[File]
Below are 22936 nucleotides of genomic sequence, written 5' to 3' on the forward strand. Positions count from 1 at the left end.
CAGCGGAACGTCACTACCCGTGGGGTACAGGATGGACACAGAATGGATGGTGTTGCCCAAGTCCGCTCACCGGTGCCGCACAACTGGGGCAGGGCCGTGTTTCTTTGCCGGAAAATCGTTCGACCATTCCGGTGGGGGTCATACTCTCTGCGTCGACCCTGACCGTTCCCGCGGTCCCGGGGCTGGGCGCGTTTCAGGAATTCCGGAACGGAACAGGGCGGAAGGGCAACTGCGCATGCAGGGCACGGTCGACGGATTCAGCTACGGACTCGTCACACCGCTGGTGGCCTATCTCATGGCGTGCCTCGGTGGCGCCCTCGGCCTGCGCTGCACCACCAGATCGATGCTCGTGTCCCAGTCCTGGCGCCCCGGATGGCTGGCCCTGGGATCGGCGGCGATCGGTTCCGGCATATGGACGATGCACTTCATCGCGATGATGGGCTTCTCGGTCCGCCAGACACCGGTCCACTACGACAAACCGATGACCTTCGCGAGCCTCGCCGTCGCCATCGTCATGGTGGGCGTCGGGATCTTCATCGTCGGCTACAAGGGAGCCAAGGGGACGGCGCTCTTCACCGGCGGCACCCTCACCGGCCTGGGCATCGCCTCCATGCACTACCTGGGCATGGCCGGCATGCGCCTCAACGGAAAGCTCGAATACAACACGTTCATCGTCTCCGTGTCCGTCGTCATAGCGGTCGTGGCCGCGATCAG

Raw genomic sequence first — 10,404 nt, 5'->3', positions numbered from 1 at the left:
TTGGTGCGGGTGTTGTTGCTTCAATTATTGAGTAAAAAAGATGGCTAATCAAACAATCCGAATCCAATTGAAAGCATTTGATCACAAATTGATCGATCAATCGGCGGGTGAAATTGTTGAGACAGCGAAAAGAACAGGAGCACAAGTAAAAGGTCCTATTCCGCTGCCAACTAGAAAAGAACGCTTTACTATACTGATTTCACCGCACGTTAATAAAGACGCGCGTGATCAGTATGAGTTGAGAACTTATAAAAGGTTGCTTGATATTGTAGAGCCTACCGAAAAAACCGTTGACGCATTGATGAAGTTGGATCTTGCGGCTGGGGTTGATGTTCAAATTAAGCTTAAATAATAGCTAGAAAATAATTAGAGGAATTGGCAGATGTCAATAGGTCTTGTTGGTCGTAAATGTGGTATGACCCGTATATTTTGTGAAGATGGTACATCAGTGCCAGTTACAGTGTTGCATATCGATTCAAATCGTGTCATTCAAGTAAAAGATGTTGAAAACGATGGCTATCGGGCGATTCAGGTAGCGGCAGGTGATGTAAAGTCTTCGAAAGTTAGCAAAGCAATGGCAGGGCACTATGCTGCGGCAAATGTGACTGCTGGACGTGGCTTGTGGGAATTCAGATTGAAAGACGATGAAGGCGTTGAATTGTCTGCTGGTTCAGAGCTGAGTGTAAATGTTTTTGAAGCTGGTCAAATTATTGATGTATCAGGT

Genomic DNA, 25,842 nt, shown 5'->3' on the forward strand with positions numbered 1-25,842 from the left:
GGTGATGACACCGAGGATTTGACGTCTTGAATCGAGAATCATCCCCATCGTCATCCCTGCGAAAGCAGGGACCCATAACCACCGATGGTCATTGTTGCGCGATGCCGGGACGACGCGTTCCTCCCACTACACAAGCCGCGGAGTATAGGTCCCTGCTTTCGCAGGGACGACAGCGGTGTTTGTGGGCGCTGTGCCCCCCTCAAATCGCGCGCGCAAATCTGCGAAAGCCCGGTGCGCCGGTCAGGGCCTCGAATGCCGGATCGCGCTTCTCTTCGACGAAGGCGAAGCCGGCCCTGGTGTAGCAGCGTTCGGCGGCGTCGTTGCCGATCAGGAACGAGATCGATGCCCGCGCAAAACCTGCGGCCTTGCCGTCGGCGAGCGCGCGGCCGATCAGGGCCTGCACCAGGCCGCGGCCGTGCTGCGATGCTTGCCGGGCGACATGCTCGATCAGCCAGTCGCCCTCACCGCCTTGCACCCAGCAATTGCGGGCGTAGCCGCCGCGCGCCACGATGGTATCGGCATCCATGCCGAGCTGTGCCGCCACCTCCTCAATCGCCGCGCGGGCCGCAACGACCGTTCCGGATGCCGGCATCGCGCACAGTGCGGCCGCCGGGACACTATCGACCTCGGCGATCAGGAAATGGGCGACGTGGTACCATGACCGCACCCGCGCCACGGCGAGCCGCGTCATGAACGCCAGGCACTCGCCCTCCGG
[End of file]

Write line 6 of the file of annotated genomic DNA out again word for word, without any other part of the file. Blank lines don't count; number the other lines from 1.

GGTGATGACACCGAGGATTTGACGTCTTGAATCGAGAATCATCCCCATCGTCATCCCTGCGAAAGCAGGGACCCATAACCACCGATGGTCATTGTTGCGCGATGCCGGGACGACGCGTTCCTCCCACTACACAAGCCGCGGAGTATAGGTCCCTGCTTTCGCAGGGACGACAGCGGTGTTTGTGGGCGCTGTGCCCCCCTCAAATCGCGCGCGCAAATCTGCGAAAGCCCGGTGCGCCGGTCAGGGCCTCGAATGCCGGATCGCGCTTCTCTTCGACGAAGGCGAAGCCGGCCCTGGTGTAGCAGCGTTCGGCGGCGTCGTTGCCGATCAGGAACGAGATCGATGCCCGCGCAAAACCTGCGGCCTTGCCGTCGGCGAGCGCGCGGCCGATCAGGGCCTGCACCAGGCCGCGGCCGTGCTGCGATGCTTGCCGGGCGACATGCTCGATCAGCCAGTCGCCCTCACCGCCTTGCACCCAGCAATTGCGGGCGTAGCCGCCGCGCGCCACGATGGTATCGGCATCCATGCCGAGCTGTGCCGCCACCTCCTCAATCGCCGCGCGGGCCGCAACGACCGTTCCGGATGCCGGCATCGCGCACAGTGCGGCCGCCGGGACACTATCGACCTCGGCGATCAGGAAATGGGCGACGTGGTACCATGACCGCACCCGCGCCACGGCGAGCCGCGTCATGAACGCCAGGCACTCGCCCTCCGG